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Use of Medications of Questionable Benefit During the Last Year of Life of Older Adults With Dementia
Stockholm University, Faculty of Social Sciences, Aging Research Center (ARC), (together with KI).
Stockholm University, Faculty of Social Sciences, Aging Research Center (ARC), (together with KI). Catholic University of Rome, Italy.
Stockholm University, Faculty of Social Sciences, Aging Research Center (ARC), (together with KI). University of Milan, Italy.
Stockholm University, Faculty of Social Sciences, Aging Research Center (ARC), (together with KI).
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Number of Authors: 6
2017 (English)In: Journal of the American Medical Directors Association, ISSN 1525-8610, E-ISSN 1538-9375, Vol. 18, no 6, 551.e1-551.e7 p.Article in journal (Refereed) Published
Abstract [en]

Objectives: To investigate the prevalence and factors associated with the use of medications of questionable benefit throughout the final year of life of older adults who died with dementia. Design: Register-based, longitudinal cohort study. Setting: Entire Sweden. Participants: All older adults (>= 75 years) who died with dementia between 2007 and 2013 (n = 120,067). Measurements: Exposure to medications of questionable benefit was calculated for each of the last 12 months before death, based on longitudinal data from the Swedish Prescribed Drug Register. Results: The proportion of older adults with dementia who received at least 1 medication of questionable benefit decreased from 38.6% 12 months before death to 34.7% during the final month before death (P < .001 for trend). Among older adults with dementia who used at least 1 medication of questionable benefit 12 months before death, 74.8% remained exposed until their last month of life. Living in an institution was independently associated with a 15% reduction of the likelihood to receive >= 1 medication of questionable benefit during the last month before death (odds ratio 0.85, 95% confidence interval 0.88-0.83). Antidementia drugs accounted for one-fifth of the total number of medications of questionable benefit. Lipid-lowering agents were used by 8.3% of individuals during their final month of life (10.2% of community-dwellers and 6.6% of institutionalized people, P < .001). Conclusion: Clinicians caring for older adults with advanced dementia should be provided with reliable tools to help them reduce the burden of medications of questionable benefit near the end of life.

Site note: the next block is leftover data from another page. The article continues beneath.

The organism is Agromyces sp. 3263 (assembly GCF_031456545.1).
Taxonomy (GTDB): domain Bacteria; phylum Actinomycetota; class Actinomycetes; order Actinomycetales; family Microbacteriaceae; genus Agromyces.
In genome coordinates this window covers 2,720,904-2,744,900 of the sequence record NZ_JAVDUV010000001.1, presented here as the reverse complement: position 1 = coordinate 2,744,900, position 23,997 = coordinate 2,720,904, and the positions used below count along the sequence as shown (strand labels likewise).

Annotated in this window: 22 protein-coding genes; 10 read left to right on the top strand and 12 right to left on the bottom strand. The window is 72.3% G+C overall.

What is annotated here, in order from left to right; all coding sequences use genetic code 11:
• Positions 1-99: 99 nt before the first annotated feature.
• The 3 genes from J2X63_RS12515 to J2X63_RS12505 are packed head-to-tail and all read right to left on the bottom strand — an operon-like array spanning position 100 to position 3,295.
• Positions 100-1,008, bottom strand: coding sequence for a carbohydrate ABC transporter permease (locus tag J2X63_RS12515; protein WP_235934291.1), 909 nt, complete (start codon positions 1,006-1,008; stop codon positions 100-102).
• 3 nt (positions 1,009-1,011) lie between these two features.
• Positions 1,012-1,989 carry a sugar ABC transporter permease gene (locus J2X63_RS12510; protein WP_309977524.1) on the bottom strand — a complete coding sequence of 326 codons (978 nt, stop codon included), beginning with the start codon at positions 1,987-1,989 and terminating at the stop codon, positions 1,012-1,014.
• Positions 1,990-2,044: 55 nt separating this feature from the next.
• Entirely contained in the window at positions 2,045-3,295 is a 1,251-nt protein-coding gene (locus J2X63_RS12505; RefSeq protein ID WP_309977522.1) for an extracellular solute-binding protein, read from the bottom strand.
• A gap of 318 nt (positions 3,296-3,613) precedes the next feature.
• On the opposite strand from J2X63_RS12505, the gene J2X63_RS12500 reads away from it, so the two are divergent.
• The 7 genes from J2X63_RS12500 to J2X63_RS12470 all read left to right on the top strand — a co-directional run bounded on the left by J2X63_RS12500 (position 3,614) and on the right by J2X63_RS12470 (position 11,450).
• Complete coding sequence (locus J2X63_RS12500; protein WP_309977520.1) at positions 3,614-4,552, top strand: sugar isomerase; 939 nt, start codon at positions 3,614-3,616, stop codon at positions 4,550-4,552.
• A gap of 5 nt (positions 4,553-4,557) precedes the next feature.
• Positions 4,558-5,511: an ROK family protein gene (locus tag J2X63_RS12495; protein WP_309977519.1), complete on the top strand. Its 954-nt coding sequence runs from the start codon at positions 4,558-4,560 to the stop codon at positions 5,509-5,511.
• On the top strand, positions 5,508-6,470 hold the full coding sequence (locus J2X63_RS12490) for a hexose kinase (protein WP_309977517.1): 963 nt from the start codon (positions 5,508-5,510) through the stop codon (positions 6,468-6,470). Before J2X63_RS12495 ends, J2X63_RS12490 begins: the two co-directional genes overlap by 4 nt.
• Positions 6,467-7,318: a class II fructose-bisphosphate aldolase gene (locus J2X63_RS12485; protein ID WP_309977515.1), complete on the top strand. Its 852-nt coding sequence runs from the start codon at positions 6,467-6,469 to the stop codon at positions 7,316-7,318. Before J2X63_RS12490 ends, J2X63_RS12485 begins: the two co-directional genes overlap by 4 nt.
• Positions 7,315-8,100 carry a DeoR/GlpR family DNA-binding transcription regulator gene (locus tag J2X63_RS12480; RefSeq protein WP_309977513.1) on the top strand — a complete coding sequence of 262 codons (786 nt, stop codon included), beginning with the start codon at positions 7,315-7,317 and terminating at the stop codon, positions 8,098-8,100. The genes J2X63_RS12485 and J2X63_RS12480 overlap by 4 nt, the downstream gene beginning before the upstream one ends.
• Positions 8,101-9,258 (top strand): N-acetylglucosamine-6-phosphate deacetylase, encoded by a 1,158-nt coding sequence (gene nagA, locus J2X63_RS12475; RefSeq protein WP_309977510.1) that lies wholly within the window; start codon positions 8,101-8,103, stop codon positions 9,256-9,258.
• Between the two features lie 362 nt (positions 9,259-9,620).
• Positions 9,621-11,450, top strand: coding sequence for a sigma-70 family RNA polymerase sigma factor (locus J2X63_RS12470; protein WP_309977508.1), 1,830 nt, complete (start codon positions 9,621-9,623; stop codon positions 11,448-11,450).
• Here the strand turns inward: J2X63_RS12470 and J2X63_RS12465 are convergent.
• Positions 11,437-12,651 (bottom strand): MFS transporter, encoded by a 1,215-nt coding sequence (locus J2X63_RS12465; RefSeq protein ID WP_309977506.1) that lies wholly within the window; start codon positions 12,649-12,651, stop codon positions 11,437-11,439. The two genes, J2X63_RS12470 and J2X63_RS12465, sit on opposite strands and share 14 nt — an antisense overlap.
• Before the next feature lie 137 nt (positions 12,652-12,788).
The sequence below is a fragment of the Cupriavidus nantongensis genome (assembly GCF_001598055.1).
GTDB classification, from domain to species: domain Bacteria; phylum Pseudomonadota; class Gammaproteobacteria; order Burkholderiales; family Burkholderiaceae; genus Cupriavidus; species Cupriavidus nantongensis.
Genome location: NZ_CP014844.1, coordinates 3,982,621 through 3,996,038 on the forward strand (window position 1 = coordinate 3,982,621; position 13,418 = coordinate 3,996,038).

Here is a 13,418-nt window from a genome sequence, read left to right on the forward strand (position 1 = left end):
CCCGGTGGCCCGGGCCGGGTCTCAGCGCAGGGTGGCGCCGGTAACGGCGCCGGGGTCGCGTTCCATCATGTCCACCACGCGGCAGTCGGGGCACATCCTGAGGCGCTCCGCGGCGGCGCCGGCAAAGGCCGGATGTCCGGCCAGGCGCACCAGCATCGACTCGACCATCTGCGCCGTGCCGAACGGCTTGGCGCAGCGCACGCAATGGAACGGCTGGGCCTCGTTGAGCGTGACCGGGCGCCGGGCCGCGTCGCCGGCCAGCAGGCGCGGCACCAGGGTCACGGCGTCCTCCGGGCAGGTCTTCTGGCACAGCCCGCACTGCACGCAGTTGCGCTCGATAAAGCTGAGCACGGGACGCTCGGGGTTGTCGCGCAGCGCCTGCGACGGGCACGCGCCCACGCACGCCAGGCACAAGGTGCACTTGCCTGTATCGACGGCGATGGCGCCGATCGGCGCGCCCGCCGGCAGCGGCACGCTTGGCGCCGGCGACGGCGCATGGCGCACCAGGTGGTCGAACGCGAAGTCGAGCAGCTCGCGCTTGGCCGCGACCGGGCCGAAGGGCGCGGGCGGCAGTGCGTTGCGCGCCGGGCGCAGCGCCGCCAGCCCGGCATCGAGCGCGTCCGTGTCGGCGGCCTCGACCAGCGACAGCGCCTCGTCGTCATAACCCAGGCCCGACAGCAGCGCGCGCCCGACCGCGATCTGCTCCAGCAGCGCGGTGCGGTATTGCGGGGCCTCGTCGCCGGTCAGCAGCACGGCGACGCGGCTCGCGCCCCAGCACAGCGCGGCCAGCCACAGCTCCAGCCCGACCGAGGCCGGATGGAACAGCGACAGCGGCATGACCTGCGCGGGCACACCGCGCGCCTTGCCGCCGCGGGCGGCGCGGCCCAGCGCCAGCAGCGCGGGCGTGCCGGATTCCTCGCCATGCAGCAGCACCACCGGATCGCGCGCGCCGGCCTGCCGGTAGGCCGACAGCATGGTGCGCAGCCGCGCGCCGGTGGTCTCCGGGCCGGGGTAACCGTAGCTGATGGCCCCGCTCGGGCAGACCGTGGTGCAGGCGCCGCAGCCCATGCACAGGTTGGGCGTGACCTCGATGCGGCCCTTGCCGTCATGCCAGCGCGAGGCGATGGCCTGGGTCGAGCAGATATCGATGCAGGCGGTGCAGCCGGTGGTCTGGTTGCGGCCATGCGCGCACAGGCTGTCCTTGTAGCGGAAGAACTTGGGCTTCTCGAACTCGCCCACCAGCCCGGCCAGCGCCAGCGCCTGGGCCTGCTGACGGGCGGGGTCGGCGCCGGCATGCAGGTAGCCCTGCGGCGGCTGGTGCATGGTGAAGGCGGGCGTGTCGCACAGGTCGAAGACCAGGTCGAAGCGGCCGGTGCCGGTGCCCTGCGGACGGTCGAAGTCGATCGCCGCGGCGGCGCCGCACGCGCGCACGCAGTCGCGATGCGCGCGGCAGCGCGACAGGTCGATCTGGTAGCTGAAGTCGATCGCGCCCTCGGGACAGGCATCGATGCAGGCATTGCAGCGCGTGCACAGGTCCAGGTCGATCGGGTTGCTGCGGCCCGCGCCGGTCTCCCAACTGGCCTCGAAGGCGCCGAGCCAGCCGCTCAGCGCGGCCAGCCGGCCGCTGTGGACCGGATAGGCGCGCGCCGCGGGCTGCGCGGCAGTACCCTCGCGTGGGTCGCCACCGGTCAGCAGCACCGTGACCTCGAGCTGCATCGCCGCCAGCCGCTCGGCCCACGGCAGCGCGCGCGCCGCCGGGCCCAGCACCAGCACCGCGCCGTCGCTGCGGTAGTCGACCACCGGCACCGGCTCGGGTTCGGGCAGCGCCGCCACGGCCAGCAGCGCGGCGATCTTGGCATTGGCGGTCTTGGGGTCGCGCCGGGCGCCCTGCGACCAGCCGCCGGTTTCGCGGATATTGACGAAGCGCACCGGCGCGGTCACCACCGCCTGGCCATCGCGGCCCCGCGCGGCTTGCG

Place, publisher, year, edition, pages
2017. Vol. 18, no 6, 551.e1-551.e7 p.
Keyword [en]
Dementia, end of life, drug therapy, palliative care
National Category
Geriatrics Gerontology, specializing in Medical and Health Sciences
Identifiers
URN: urn:nbn:se:su:diva-144692DOI: 10.1016/j.jamda.2017.02.021ISI: 000402431200021OAI: oai:DiVA.org:su-144692DiVA: diva2:1128066
Available from: 2017-07-21 Created: 2017-07-21 Last updated: 2017-07-21Bibliographically approved

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